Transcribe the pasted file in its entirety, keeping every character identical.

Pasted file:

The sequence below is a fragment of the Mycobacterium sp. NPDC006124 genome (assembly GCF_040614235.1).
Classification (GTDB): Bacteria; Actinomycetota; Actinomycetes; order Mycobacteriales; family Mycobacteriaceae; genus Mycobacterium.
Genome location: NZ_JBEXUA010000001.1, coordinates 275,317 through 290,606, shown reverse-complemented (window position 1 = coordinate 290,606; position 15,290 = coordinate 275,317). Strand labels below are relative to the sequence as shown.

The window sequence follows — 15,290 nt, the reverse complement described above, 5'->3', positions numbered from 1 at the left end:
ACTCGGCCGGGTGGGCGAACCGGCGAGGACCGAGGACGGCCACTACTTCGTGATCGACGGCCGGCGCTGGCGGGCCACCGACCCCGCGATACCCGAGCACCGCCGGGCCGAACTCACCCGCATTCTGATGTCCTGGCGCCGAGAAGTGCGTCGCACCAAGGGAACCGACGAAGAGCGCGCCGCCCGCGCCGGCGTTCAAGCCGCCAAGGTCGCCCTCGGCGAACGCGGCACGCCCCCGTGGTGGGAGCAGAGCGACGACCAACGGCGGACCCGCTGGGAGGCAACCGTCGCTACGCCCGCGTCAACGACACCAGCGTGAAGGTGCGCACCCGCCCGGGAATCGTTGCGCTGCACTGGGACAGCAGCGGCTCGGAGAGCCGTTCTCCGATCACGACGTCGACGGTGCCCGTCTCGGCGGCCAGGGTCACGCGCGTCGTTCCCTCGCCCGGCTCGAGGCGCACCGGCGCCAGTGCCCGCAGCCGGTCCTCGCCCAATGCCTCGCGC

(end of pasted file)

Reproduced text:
The sequence below is a fragment of the Mycobacterium sp. NPDC006124 genome (assembly GCF_040614235.1).
Classification (GTDB): Bacteria; Actinomycetota; Actinomycetes; order Mycobacteriales; family Mycobacteriaceae; genus Mycobacterium.
Genome location: NZ_JBEXUA010000001.1, coordinates 275,317 through 290,606, shown reverse-complemented (window position 1 = coordinate 290,606; position 15,290 = coordinate 275,317). Strand labels below are relative to the sequence as shown.

The window sequence follows — 15,290 nt, the reverse complement described above, 5'->3', positions numbered from 1 at the left end:
ACTCGGCCGGGTGGGCGAACCGGCGAGGACCGAGGACGGCCACTACTTCGTGATCGACGGCCGGCGCTGGCGGGCCACCGACCCCGCGATACCCGAGCACCGCCGGGCCGAACTCACCCGCATTCTGATGTCCTGGCGCCGAGAAGTGCGTCGCACCAAGGGAACCGACGAAGAGCGCGCCGCCCGCGCCGGCGTTCAAGCCGCCAAGGTCGCCCTCGGCGAACGCGGCACGCCCCCGTGGTGGGAGCAGAGCGACGACCAACGGCGGACCCGCTGGGAGGCAACCGTCGCTACGCCCGCGTCAACGACACCAGCGTGAAGGTGCGCACCCGCCCGGGAATCGTTGCGCTGCACTGGGACAGCAGCGGCTCGGAGAGCCGTTCTCCGATCACGACGTCGACGGTGCCCGTCTCGGCGGCCAGGGTCACGCGCGTCGTTCCCTCGCCCGGCTCGAGGCGCACCGGCGCCAGTGCCCGCAGCCGGTCCTCGCCCAATGCCTCGCGC